What good is a Web full of Linked Data if we cannot reliably query it? Whether we like to admit it or not, queryable data is currently the Semantic Web’s Achilles’ heel. The Linked Data cloud contains several high-quality datasets with a total of billions of triples, yet most of that data is only available in downloadable form. Frankly, this doesn’t make any sense on the Web. After all, would you first download Wikipedia in its entirety just to read a single article? Probably not! We combined the power of the LOD Laundromat, a large-scale data cleansing apparatus, with the low-cost Triple Pattern Fragments interface so you can once and for all query the Web.
The SPARQL language lets you express powerful queries over a set of Linked Data. We would thus be tempted to think that, if we want to publish Linked Data, we could offer it through a full SPARQL interface. After all, this gives most flexibility to our consumers. But the question is then: who will pay for this interface? You already give away your data for free—are you expected to pay for people’s queries as well? SPARQL is so powerful that many queries are expensive; so expensive, that the majority of public SPARQL endpoints is down for more than 1.5 days each month.
And datasets are even not available through SPARQL endpoints, presumably because this interface is so expensive to host with high availability. Instead, datasets are offered as data dumps: if you want to query them, download the entire dataset, ingest it into a local triple store, and execute your queries on there. Needless to say, such an approach has hardly anything to do with Web querying: when was the last time you downloaded an entire website just to read one page? We urgently need an affordable way of publishing data that can still be queried live.
The LOD Laundromat crawls the Linked Data cloud for data dumps. It downloads them and fixes various quality issues such as syntax errors, duplicates, and blank nodes. All cleaned-up datasets and their metadata can then be downloaded. While this is undoubtedly a great way to get your hands on clean triples, it still doesn’t let you query them online… until recently!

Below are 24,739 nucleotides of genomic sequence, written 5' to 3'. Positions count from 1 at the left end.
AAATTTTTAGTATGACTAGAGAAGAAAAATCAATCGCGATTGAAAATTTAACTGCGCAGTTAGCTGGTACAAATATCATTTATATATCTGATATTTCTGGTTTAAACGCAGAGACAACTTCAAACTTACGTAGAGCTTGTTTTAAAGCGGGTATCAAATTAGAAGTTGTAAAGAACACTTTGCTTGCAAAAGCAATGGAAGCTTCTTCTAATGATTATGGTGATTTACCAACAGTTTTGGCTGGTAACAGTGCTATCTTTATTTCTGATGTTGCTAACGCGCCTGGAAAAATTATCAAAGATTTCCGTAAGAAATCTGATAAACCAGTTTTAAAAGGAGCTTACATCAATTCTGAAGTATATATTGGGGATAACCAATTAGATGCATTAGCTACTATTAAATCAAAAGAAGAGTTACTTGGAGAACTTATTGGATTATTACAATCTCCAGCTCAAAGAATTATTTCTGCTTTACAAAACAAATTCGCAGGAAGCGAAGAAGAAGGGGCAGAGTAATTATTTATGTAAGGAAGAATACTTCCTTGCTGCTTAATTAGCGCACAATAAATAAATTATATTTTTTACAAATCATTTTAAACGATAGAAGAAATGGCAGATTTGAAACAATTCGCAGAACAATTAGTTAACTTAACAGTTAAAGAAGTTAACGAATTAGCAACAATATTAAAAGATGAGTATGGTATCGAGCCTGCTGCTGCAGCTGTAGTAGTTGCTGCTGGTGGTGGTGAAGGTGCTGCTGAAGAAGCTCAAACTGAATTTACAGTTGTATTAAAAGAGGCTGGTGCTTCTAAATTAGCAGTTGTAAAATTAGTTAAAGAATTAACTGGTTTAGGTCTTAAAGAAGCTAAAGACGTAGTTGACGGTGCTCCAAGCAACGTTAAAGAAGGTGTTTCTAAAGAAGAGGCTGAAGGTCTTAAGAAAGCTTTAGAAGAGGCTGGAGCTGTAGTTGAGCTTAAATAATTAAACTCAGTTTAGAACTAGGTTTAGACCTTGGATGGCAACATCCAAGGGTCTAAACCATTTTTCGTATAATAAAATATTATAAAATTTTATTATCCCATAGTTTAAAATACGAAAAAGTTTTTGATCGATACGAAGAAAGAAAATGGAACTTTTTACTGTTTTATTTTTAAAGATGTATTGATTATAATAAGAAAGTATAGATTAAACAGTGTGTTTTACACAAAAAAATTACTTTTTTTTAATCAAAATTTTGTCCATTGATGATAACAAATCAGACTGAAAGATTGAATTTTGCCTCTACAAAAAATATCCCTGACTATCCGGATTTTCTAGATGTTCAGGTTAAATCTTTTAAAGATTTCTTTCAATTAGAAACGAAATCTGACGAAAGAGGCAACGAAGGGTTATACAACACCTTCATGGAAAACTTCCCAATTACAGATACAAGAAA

Together with the Laundromat team from the VU Amsterdam, which is Laurens Rietveld and Wouter Beek, we made all datasets queryable through Triple Pattern Fragments. More than 600.000 datasets from all over the Web, which used to be download-only, can now be queried live. Every dataset in the LOD Laundromat Wardrobe has Browse and Query buttons. Here are some cool examples you might have never heard of before (because they weren’t queryable ;-)
- LOaD-IT with software and IT data. Browse – Query.
- BrickLink full of LEGO bricks and artefacts. Browse – Query.
- National Library of Spain with bibliographic records. Browse – Query.
The Laundromat does this by converting every downloaded file to the HDT compressed triple format. HDT allows to query for triple patterns really fast, which is everything a Triple Pattern Fragments server needs. By the way, all HDT files are available, too!
But wait a minute… there already have been initiatives that tried this. Until recently, Sindice crawled the Semantic Web, and we still have the LOD Cache. They have tried (or are still trying) to provide a SPARQL endpoint for the entire Linked Data cloud.
What is the difference?
In the model followed by Sindice and the LOD Cache, all data is ingested into one endpoint for the entire Web. That’s a serious case of centralization, which is not webby. Not to mention of course that you and I don’t have the infrastructure to make it happen. It’s just too expensive.
We take a totally different approach: we embrace the fact that the Web is distributed. The LOD Laundromat does not strive to be the one interface to Linked Data. Actually, it’s not one interface, but 600.000 self-describing Web APIs. The fact that those APIs happen to be hosted on one machine is just a coincidence, but not a necessity. If you want, you can also host an API. Or two. Or 600.000. It doesn’t matter where the APIs are located: this model scales because the interface is inexpensive.
Thanks to a bit of engineering, public Triple Pattern Fragments APIs outnumber public SPARQL endpoints by a few magnitudes. And though numbers don’t say everything, it does show a clear cost and scalability advantage of simple APIs. The LOD Laundromat and the Triple Pattern Fragments server are open-source, so feel free to set up your own installation and help build the distributed queryable Web of Linked Data.
Next on the agenda: a federated Triple Pattern Fragments client which can execute SPARQL queries across multiple interfaces—regardless of whether they are located on the same server or not. I can say we have something nice working already… but more will be revealed in a timely manner ;-)